What is an IPO: Initial Public Offering Explained

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What is an IPO?

An initial public offering is the first offer of a company’s stock to the public. Most companies are first private and then choose to "go public" by offering their shares to the public by auctioning them off on the stock market. A company will want to make its shares public so that it can receive cash. After investors buy the first offered shares, the company is the beneficiary and receives the cash to use it as a way to grow. Depending on the company, millions, even billions of dollars can be raised from the public by offering stock to be bought. This year, in 2020, DoorDash (DASH) took their company public and shares were trading at $190 per share. That gave the company a valuation of $70 billion within hours! Similarly, Airbnb (ABNB) took their company public as well and raised a value of $85 billion within a day as share prices climbed as high as $146.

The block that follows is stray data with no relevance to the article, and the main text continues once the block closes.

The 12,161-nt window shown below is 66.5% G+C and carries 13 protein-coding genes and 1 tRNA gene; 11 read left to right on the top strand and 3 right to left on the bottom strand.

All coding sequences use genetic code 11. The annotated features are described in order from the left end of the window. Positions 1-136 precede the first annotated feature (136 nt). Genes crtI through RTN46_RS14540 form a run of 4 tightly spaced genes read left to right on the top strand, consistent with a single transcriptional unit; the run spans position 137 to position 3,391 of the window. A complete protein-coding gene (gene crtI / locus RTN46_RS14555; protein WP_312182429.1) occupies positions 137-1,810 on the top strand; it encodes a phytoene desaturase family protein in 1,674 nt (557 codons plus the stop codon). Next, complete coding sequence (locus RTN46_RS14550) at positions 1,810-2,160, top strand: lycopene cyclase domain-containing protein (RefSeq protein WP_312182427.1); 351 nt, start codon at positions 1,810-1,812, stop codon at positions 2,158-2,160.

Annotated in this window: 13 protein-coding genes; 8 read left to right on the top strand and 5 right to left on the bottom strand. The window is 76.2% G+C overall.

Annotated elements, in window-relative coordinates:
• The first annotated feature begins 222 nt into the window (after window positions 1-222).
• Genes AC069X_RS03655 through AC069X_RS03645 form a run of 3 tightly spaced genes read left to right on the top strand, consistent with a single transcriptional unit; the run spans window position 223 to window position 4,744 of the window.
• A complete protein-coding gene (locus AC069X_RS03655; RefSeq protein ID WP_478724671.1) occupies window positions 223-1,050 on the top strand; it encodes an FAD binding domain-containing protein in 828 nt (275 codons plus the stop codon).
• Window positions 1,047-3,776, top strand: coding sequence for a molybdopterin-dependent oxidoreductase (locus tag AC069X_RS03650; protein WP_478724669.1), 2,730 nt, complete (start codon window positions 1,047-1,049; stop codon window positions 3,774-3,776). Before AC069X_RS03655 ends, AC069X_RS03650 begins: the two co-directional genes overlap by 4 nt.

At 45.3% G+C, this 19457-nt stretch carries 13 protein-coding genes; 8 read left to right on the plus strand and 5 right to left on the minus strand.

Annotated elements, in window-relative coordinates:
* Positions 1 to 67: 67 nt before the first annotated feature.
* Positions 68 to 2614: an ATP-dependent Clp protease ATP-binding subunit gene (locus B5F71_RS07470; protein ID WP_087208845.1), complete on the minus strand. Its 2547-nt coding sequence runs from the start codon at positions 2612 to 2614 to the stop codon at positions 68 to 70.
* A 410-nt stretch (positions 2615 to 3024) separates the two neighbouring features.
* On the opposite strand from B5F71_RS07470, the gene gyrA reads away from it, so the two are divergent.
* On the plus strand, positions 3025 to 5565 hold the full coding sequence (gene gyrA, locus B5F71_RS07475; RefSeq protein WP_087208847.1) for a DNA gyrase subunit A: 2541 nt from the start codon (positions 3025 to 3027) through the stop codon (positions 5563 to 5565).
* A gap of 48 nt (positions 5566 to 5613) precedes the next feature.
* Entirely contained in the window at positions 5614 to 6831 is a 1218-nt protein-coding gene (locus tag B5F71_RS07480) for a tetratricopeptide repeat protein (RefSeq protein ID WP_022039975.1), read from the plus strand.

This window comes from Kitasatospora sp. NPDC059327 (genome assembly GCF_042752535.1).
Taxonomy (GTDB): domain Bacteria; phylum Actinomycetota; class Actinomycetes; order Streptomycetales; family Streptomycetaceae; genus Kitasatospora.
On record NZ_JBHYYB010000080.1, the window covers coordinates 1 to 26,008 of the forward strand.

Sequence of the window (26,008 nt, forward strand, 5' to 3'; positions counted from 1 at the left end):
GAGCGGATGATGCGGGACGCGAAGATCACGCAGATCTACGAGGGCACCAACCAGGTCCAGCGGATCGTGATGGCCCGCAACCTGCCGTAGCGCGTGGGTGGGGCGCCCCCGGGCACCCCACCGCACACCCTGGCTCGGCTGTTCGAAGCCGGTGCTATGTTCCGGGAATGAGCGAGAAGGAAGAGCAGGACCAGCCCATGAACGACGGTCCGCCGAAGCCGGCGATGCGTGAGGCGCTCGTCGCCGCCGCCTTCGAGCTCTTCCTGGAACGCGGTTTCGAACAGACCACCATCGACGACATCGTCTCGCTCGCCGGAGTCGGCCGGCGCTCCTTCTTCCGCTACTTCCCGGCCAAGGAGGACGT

Should IPOs be bought? Yes and no. Facebook was an IPO. As well as Amazon, Apple, and Google. But not all IPOs are created equally and make it big. It is possible for a company to take its stock public and for shares to tumble and never reach IPO prices again. IPOs carry a lot of risk because of the hype that's built up around them and investors should do their due diligence before investing into them.

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